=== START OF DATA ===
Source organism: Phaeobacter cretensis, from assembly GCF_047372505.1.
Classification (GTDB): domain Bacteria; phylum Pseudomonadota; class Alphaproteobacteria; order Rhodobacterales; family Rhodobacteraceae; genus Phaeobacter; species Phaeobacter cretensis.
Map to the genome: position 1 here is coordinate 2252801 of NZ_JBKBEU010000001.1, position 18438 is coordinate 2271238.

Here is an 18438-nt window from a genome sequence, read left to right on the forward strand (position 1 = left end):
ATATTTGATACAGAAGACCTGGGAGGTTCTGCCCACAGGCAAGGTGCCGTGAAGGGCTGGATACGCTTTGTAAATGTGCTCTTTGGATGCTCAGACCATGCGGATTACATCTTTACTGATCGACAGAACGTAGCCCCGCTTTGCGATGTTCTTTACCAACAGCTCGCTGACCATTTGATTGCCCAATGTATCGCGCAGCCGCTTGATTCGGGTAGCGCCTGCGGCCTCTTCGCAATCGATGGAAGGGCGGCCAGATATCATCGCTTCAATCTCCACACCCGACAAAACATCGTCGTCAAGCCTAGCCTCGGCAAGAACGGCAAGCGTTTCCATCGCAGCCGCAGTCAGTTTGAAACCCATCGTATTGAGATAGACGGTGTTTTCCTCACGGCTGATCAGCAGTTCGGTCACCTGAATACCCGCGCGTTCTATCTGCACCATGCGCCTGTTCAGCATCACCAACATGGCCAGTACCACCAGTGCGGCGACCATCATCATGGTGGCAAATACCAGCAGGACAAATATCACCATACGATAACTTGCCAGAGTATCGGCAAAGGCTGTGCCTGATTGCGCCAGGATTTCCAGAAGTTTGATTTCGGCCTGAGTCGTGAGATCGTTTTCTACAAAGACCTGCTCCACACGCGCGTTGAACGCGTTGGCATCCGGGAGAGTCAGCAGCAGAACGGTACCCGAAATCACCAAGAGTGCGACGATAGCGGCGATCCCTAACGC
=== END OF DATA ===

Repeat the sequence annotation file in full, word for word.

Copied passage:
Source organism: Phaeobacter cretensis, from assembly GCF_047372505.1.
Classification (GTDB): domain Bacteria; phylum Pseudomonadota; class Alphaproteobacteria; order Rhodobacterales; family Rhodobacteraceae; genus Phaeobacter; species Phaeobacter cretensis.
Map to the genome: position 1 here is coordinate 2252801 of NZ_JBKBEU010000001.1, position 18438 is coordinate 2271238.

Here is an 18438-nt window from a genome sequence, read left to right on the forward strand (position 1 = left end):
ATATTTGATACAGAAGACCTGGGAGGTTCTGCCCACAGGCAAGGTGCCGTGAAGGGCTGGATACGCTTTGTAAATGTGCTCTTTGGATGCTCAGACCATGCGGATTACATCTTTACTGATCGACAGAACGTAGCCCCGCTTTGCGATGTTCTTTACCAACAGCTCGCTGACCATTTGATTGCCCAATGTATCGCGCAGCCGCTTGATTCGGGTAGCGCCTGCGGCCTCTTCGCAATCGATGGAAGGGCGGCCAGATATCATCGCTTCAATCTCCACACCCGACAAAACATCGTCGTCAAGCCTAGCCTCGGCAAGAACGGCAAGCGTTTCCATCGCAGCCGCAGTCAGTTTGAAACCCATCGTATTGAGATAGACGGTGTTTTCCTCACGGCTGATCAGCAGTTCGGTCACCTGAATACCCGCGCGTTCTATCTGCACCATGCGCCTGTTCAGCATCACCAACATGGCCAGTACCACCAGTGCGGCGACCATCATCATGGTGGCAAATACCAGCAGGACAAATATCACCATACGATAACTTGCCAGAGTATCGGCAAAGGCTGTGCCTGATTGCGCCAGGATTTCCAGAAGTTTGATTTCGGCCTGAGTCGTGAGATCGTTTTCTACAAAGACCTGCTCCACACGCGCGTTGAACGCGTTGGCATCCGGGAGAGTCAGCAGCAGAACGGTACCCGAAATCACCAAGAGTGCGACGATAGCGGCGATCCCTAACGC